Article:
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 Pastor's DeskExpectation 
Wednesday, February 01 2012

“But Jesus beheld [them], and said unto them, with men this is impossible; but with God all things are possible” Mathew 19:26


The eyes of flesh see impossibilities while the eyes of faith see possibilities. A situation, circumstance, character, habit that men might conclude impossible receives the verdict of possibility in Jesus name.


In Luke 18, the weak and vulnerable widow in her apparent powerlessness had victory and became an overcomer. The infants in their powerlessness were lifted up by Jesus as the epitome of the Kingdom's true character. The Publican realising his powerlessness stood afar off with his eyes on the ground, went home justified unlike the Pharisee with his self-righteousness and reliance on his powerful works who suffered rejection.


If we want God to do the impossible, including the changing of our lives, we must be willing to take off the hardened exterior and reveal our true, weak and impotent selves. The Lord Himself, like he did with the little babies, will quickly come to our defence and powerfully touch us.


May we all experience the possibility of the impossible in this month of divine discovery. Let us all “Go forward” as we continue to trust, obey and walk circumspectly with the God of un-ending discovery that made the things that are out of  things that are not. A circle whose centre is everywhere, but whose circumference is nowhere, the everlasting father, the Alpha and Omega.


In his letter to the believers at Rome, Apostle Paul brought to the fore front psalms 32 when he quoted the opening verses: “Blessed are they whose iniquities are forgiven, and whose sins are covered. Blessed is the man to whom the Lord will not impute sin” (Romans 4:7, 8). As an instructive Psalm it informs of the blight of sin and the blessing of forgiveness.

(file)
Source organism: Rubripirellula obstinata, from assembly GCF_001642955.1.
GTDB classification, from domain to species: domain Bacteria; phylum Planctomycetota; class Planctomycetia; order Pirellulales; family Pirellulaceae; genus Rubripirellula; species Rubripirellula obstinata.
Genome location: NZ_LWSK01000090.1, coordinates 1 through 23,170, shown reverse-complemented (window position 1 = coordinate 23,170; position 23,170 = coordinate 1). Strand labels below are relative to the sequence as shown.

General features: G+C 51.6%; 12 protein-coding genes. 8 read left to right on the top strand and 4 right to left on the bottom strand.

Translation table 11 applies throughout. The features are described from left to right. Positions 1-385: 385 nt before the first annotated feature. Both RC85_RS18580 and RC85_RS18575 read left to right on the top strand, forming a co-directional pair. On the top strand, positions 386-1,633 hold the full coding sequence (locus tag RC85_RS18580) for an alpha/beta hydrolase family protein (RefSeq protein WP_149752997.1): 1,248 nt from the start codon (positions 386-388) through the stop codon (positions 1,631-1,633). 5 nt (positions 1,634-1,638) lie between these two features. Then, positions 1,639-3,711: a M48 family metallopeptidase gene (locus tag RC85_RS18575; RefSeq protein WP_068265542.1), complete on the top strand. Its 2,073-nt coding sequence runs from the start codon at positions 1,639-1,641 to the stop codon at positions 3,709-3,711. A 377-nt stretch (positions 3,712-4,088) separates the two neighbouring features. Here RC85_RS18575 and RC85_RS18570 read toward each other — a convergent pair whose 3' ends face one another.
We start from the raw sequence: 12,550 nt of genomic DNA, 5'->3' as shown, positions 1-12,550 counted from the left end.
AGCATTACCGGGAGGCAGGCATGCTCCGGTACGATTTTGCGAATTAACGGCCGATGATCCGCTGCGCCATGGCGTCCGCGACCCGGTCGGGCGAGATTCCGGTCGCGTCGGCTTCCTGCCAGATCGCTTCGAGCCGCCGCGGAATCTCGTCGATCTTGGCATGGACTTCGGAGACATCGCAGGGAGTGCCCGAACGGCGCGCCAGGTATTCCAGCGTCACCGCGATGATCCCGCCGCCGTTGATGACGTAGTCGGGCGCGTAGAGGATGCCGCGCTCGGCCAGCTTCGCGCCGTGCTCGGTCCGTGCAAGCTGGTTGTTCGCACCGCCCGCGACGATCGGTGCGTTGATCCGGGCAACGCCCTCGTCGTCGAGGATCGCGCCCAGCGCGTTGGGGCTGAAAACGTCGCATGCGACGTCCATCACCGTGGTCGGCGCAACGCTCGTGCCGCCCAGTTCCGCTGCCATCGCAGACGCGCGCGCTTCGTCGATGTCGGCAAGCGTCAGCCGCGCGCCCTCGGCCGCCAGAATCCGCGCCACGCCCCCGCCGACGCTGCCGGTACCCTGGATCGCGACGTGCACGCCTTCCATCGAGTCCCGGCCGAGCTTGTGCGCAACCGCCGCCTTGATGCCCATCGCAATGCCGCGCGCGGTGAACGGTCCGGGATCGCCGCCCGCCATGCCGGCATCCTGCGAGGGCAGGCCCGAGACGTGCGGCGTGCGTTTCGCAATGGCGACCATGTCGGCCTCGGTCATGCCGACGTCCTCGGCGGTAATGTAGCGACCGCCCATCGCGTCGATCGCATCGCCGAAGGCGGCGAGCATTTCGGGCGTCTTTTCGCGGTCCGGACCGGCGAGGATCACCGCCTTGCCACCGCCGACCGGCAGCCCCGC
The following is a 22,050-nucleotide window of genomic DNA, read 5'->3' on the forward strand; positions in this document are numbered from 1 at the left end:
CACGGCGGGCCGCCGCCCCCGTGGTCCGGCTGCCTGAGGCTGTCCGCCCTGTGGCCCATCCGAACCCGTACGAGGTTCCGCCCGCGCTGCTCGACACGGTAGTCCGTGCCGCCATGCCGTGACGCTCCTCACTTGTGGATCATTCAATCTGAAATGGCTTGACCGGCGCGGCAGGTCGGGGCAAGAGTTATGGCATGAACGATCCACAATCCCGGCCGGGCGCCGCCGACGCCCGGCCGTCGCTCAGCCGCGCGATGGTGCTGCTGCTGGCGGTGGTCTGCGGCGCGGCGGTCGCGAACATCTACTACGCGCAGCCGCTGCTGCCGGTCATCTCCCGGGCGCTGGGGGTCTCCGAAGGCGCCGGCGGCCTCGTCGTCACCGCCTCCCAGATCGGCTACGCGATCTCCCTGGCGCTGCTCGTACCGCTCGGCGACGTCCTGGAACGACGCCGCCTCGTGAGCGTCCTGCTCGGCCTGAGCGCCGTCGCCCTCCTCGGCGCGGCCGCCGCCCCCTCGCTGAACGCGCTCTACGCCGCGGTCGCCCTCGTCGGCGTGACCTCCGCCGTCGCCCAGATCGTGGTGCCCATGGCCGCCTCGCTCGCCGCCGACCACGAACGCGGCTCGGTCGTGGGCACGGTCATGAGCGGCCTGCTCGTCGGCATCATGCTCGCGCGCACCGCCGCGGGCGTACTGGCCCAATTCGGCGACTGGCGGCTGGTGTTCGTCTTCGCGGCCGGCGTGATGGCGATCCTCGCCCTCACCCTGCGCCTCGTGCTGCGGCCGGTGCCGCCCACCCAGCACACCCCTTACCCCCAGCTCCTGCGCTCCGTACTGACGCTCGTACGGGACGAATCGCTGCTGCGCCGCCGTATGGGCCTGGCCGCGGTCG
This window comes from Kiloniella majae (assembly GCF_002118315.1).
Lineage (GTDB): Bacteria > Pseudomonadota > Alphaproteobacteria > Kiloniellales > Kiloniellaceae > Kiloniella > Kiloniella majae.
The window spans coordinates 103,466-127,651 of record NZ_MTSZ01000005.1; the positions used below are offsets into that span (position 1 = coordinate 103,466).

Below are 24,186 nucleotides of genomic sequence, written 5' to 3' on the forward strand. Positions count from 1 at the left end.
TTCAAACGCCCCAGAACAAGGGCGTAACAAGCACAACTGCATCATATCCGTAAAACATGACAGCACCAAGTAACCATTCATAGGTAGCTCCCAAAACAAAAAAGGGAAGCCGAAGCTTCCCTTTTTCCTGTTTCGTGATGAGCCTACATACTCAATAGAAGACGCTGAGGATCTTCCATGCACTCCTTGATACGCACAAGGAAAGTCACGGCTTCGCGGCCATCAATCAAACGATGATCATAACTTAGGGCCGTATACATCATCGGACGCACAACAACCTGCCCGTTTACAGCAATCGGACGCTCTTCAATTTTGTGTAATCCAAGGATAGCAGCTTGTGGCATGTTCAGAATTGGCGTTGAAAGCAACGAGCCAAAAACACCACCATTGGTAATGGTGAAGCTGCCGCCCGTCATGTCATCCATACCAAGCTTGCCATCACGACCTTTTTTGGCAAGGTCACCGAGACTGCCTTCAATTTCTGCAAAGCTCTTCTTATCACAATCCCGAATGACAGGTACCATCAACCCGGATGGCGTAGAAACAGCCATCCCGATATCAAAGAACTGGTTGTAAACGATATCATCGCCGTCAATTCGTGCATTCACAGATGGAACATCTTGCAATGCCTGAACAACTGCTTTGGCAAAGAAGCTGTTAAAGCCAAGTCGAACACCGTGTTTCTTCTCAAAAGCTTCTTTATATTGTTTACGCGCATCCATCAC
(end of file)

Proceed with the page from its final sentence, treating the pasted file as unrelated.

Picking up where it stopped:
‌Most Bible scholars believe it was composed after David's terrible sin of adultery with Bathsheba and murder of Uriah, her husband. Against this background of sin, failure, shame and humiliation, David writes of the joy, forgiveness, and peace that he found when he made the discovery of a lifetime. He not only discovered what he was, but more importantly, he discovered who God was and what he could become if he permitted God to exercise sovereign control over his life.


David was in a covenant relationship with God at the time of his great failure, much like Peter the fisherman was in a family relationship with God when failure came into his life. This may be true of you today as a Christian. You have been redeemed by Christ, but defeat has been a repeated experience in your life. If that be true, this can be a day, a place, and a time of discovery for you as it was for David of old.


Having lifted Him up in praises and enthroned Him in our hearts as our Lord and sovereign Saviour, I pray that each and every one of us will discover the riches of His glory.

Jesus is Lord!!!

'Sogo Adelaja

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